It is not uncommon for designers of new products to claim full originality of their work, in particular for the “wow” feature of their design - the one feature that makes us say WOW!. Having both a product-design and patent background, I sometimes search patents to find out if these wow features of newly unveiled products are indeed new. I have several examples that show they are not. I offer two examples here for discussion ( I may offer some other examples later that are directed to the Dyson vacuum and some of the product ideas of MUJI’s three design competitions).
The above clock was introduced by a Dutch designer - Sander Mulder back in July 2009 or so (ignore the chair). In blogs and in interviews, he effectively claims to have invented the concept of using the offset hand arrangement to tell time as an always-changing sculpture - clearly this is the main feature of his design and it is what gives the clock its “wow”.
However, the patent (below) shows the same concept to tell time and is dated 20 years earlier (1989). Yet this is not mentioned by the designer nor in any of the reviews of Mr. Mulder’s clock.
This is likely because no one knew of Scott Sullivan’s patent or the clocks of the same design he sold in the early 1990’s.
Here is another example, not to pick on Sander, but since I have his website open…
His other clock idea (shown below) is one that includes a conical housing having an internal clocking mechanism that is attached to a counterweight. As time passes, the internal weight effectively moves and causes the housing and the entire clock to roll along the surface. He also adds a cool way of telling time by providing fun vague wording along the periphery of the housing. In my view, there are two wow features here: 1) Clock rolls along surface to tell time, and 2) fun vague wording replaces numbers.
Unfortunately, as shown in the below patent issued to “Herron”, the concept of using the internal weight and clocking mechanism to roll the housing along a surface to tell time is old. But sadly Mr. Herron’s creative input remains submerged and the reviewers of Mr. Mulder’s clock essentially identified Sander as the “true” inventor of the concept. Even the cone shaped housing (albeit not “cuspy”) used by Mulder is shown in the Herron patent (on another page). The other wow feature of Sander’s clock, the wording used along the edge appears to be original.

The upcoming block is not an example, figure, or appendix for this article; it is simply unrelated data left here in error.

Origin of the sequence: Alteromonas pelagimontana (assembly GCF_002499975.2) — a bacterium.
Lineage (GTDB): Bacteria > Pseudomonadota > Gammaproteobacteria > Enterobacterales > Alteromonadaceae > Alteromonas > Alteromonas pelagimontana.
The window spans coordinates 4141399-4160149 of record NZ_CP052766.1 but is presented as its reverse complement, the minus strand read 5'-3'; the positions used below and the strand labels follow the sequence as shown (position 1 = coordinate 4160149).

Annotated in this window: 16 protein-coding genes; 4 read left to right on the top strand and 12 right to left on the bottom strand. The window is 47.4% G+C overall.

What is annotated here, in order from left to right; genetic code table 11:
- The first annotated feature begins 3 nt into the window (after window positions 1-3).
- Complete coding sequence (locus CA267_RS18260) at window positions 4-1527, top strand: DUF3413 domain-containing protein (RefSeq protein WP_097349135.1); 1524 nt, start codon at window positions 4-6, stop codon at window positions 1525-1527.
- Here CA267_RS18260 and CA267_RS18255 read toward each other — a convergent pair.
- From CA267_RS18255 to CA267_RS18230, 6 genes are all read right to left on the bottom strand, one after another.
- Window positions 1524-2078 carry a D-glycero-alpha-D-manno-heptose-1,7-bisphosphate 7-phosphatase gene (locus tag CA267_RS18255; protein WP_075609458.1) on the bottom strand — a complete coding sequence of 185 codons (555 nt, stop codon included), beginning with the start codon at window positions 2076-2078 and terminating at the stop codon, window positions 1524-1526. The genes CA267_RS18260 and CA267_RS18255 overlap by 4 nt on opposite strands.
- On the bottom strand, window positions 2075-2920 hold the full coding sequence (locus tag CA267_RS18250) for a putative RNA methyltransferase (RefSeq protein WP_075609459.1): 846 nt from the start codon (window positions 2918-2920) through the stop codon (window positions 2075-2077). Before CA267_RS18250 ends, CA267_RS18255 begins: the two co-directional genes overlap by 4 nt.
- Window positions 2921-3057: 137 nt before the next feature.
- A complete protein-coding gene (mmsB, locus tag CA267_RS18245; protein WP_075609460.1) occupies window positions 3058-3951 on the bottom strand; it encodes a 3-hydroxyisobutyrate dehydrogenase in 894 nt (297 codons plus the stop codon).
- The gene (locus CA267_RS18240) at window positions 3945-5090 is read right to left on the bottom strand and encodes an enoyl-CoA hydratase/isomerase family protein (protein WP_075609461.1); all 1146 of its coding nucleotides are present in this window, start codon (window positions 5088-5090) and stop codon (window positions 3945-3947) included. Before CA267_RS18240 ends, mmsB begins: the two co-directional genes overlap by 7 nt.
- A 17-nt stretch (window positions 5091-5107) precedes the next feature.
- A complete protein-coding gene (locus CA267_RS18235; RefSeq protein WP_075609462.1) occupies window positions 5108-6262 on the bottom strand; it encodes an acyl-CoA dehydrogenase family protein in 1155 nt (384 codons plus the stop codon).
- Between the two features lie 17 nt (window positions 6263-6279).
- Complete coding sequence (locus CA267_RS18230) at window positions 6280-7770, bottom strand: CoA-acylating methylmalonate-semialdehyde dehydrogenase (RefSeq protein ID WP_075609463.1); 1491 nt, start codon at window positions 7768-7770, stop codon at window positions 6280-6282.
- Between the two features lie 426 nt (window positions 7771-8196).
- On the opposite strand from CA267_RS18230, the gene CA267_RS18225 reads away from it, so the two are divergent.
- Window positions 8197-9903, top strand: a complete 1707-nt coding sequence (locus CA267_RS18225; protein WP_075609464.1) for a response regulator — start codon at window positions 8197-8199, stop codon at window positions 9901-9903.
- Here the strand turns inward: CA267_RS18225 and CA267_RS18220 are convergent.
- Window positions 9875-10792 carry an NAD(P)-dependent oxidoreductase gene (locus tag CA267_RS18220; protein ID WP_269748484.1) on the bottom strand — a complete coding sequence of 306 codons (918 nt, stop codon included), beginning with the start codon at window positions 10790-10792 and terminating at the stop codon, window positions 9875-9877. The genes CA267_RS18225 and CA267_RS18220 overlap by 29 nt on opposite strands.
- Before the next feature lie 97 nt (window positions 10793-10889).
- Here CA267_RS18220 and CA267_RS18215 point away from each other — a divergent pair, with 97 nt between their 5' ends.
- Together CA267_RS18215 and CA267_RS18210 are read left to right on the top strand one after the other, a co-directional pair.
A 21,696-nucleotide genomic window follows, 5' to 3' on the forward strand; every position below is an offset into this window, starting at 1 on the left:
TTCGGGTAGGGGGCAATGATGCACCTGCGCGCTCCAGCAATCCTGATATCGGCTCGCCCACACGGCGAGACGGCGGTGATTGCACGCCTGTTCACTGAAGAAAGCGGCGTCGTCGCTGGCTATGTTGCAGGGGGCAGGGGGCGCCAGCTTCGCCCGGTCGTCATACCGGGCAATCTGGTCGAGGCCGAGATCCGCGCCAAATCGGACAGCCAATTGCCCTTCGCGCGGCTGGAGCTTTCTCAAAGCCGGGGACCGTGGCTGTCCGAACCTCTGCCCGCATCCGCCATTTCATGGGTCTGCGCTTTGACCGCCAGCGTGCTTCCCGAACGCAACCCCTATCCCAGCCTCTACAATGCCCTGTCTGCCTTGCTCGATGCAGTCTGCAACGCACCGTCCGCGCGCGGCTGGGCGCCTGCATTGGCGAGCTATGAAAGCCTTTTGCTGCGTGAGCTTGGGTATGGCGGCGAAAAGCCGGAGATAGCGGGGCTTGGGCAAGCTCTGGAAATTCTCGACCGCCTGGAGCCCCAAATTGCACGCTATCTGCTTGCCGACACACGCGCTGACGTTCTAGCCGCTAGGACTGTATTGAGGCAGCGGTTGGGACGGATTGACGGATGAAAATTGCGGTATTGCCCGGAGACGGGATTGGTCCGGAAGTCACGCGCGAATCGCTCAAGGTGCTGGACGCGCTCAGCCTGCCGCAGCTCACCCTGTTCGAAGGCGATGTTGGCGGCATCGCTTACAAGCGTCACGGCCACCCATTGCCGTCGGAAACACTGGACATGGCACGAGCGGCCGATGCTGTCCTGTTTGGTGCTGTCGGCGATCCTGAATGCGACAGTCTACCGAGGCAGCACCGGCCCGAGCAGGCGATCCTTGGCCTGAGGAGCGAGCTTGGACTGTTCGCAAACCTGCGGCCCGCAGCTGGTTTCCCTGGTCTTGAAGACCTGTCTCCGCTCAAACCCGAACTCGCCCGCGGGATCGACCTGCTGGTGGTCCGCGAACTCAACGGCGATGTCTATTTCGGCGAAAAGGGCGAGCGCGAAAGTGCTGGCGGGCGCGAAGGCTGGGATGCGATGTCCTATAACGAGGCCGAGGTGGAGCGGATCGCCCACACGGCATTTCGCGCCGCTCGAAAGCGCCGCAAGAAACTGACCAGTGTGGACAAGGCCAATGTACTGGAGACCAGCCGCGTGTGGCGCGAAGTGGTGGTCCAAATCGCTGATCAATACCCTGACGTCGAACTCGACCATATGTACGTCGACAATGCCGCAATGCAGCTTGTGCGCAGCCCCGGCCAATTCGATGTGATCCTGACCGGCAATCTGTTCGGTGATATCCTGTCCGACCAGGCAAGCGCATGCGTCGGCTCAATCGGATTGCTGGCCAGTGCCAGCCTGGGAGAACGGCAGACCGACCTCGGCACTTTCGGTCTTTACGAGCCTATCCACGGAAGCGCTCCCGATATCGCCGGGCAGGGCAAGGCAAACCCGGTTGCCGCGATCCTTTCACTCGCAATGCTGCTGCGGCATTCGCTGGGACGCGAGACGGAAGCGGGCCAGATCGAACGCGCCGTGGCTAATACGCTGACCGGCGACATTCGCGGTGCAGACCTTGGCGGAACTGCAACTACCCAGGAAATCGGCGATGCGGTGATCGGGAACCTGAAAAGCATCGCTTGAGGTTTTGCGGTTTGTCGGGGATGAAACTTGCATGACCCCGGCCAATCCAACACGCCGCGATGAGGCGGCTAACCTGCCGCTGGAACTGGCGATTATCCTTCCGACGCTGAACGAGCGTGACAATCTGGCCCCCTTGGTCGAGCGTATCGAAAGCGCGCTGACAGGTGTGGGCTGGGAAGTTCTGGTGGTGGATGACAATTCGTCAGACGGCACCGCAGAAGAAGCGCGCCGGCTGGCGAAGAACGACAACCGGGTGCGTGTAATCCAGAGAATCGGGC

“Improvement and Interpretation”: I DO understand that there is always room for improvement of an old idea and also that credit should be given to designers who offer a new interpretation of an otherwise old design or feature-concept, but I’m a bit bothered when the “wow” feature of new product is shown in the prior art and no mention of the earlier work is offered by either the designer or the reviewers of the new design. I’m further bothered when the designer boldly claims full novelty for his or her product and all its features, apparently without being aware of the creative work of the past.
Thoughts for Discussion
Shouldn’t we product designers follow the same path as do authors of books, dividing up credit with references linked to their work (when we know of past work)? Can you imagine what the literary world would do to an author who began his new work with: “It was the best of times, it was the worst of times”… and then when challenged just claimed that Dickens’ brilliant wording was just an inspiration and that his new work “should be taken as a whole”.
Should designers be more careful when they claim originality for a new design concept?
Should the reviewers of such new products be more careful when effectively crediting a designer as the inventor of the main feature of his or her new product?
Should we ignore the creative works of the past when assigning credit?